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The Voice of the City O Henry

The City Of Dreadful Night

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"Well, the night goes on, and the ex-tenants of the Flats groans and stumbles around in the dark, trying to find rest and recreation in the forest. The children is screaming with the coldness, and the janitor makes hot tea for 'em and keeps the fires going with the signboards that point to the Tavern and the Casino. The tenants try to lay down on the grass by families in the dark, but you're lucky if you can sleep next to a man from the same floor or believing in the same religion. Now and then a Murpby, accidental, rolls over on the grass of a Rosenstein, or a Cohen tries to crawl under the O'Grady bush, and then there's a feeling of noses and somebody is rolled down the hill to the driveway and stays there. There is some hair-pulling among the women folks, and everybody spanks the nearest howling kid to him by the sense of feeling only, regardless of its parentage and ownership. 'Tis hard to keep up the social distinctions in the dark that flourish by daylight in the Beersheba Flats. Mrs. Rafferty, that despises the asphalt that a Dago treads on, wakes up in the morning with her feet in the bosom of Antonio Spizzinelli. And Mike O'Dowd, that always threw peddlers downstairs as fast as he came upon 'em, has to unwind old Isaacstein's whiskers from around his neck, and wake up the whole gang at daylight. But here and there some few got acquainted and overlooked the discomforts of the elements. There was five engagements to be married announced at the flats the next morning.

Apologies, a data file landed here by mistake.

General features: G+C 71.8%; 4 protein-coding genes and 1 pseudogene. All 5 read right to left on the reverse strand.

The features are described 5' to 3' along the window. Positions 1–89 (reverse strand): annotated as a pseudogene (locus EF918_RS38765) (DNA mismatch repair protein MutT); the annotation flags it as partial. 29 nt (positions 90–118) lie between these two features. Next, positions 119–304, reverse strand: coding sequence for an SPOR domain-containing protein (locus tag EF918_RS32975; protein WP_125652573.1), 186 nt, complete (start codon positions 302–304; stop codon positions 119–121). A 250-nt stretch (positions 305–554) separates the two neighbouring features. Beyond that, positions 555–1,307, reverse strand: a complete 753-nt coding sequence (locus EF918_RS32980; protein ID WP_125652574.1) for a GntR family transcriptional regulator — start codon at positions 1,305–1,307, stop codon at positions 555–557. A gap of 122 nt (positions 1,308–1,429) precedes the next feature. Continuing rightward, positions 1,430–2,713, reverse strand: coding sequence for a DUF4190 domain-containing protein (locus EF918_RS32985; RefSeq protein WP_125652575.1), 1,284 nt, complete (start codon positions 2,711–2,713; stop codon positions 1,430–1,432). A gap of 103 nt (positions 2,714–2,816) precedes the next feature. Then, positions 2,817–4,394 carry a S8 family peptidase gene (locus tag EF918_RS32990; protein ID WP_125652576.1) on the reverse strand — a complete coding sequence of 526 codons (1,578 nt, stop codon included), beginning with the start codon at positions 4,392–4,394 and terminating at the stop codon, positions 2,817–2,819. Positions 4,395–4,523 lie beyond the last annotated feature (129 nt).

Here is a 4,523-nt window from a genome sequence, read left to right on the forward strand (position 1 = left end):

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About midnight I gets up and wrings the dew out of my hair, and goes to the side of the driveway and sits down. At one side of the park I could see the lights in the streets and houses; and I was thinking how happy them folks was who could chase the duck and smoke their pipes at their windows, and keep cool and pleasant like nature intended for 'em to.

Just then an automobile stops by me, and a fine-looking, well-dressed man steps out.

'Me man,' says he, 'can you tell me why all these people are lying around on the grass in the park? I thought it was against the rules.'

"''Twas an ordinance,' says I, 'just passed by the Polis Department and ratified by the Turf Cutters' Association, providing that all persons not carrying a license number on their rear axles shall keep in the public parks until further notice. Fortunately, the orders comes this year during a spell of fine weather, and the mortality, except on the borders of the lake and along the automobile drives, will not be any greater than usual.'

"'Who are these people on the side of the bill?' asks the man.

"'Sure,' says I, 'none others than the tenants of the Beersheba Flats -- a fine home for any man, especially on hot nights. May daylight come soon!'

"'They come here be night,' says be, 'and breathe in the pure air and the fragrance of the flowers and trees. They do that,' says be, 'coming every night from the burning beat of dwellings of brick and stone.'

"'And wood,' says I. 'And marble and plaster and iron.'

"'The matter will be attended to at once,' says the man, putting up his book.

"'Are ye the Park Commissioner?' I asks.

"'I own the Beersheba Flats,' says he. 'God bless the grass and the trees that give extra benefits to a man's tenants. The rents shall be raised fifteen per cent. to-morrow. Good-night,' says he."

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